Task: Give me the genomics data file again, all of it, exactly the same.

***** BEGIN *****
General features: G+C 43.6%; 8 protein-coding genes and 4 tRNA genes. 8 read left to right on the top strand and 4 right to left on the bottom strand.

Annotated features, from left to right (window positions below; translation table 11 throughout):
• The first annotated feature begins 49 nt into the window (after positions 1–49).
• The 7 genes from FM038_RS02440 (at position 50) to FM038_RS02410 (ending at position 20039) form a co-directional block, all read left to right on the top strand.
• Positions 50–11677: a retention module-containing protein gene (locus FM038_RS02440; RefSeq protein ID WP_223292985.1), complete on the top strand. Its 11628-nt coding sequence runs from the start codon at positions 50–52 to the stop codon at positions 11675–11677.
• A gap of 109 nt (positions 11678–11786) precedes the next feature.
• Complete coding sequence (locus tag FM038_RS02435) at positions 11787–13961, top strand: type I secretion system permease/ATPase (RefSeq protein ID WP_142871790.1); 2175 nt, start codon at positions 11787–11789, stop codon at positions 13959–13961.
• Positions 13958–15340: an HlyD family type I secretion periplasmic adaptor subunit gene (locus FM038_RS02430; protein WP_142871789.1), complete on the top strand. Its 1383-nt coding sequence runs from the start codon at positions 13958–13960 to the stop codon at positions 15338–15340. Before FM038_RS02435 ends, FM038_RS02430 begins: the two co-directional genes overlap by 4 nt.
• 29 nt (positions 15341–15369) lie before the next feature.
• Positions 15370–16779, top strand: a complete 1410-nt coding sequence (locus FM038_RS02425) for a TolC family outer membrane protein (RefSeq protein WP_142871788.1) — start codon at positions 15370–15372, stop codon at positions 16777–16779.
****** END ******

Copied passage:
General features: G+C 43.6%; 8 protein-coding genes and 4 tRNA genes. 8 read left to right on the top strand and 4 right to left on the bottom strand.

Annotated features, from left to right (window positions below; translation table 11 throughout):
• The first annotated feature begins 49 nt into the window (after positions 1–49).
• The 7 genes from FM038_RS02440 (at position 50) to FM038_RS02410 (ending at position 20039) form a co-directional block, all read left to right on the top strand.
• Positions 50–11677: a retention module-containing protein gene (locus FM038_RS02440; RefSeq protein ID WP_223292985.1), complete on the top strand. Its 11628-nt coding sequence runs from the start codon at positions 50–52 to the stop codon at positions 11675–11677.
• A gap of 109 nt (positions 11678–11786) precedes the next feature.
• Complete coding sequence (locus tag FM038_RS02435) at positions 11787–13961, top strand: type I secretion system permease/ATPase (RefSeq protein ID WP_142871790.1); 2175 nt, start codon at positions 11787–11789, stop codon at positions 13959–13961.
• Positions 13958–15340: an HlyD family type I secretion periplasmic adaptor subunit gene (locus FM038_RS02430; protein WP_142871789.1), complete on the top strand. Its 1383-nt coding sequence runs from the start codon at positions 13958–13960 to the stop codon at positions 15338–15340. Before FM038_RS02435 ends, FM038_RS02430 begins: the two co-directional genes overlap by 4 nt.
• 29 nt (positions 15341–15369) lie before the next feature.
• Positions 15370–16779, top strand: a complete 1410-nt coding sequence (locus FM038_RS02425) for a TolC family outer membrane protein (RefSeq protein WP_142871788.1) — start codon at positions 15370–15372, stop codon at positions 16777–16779.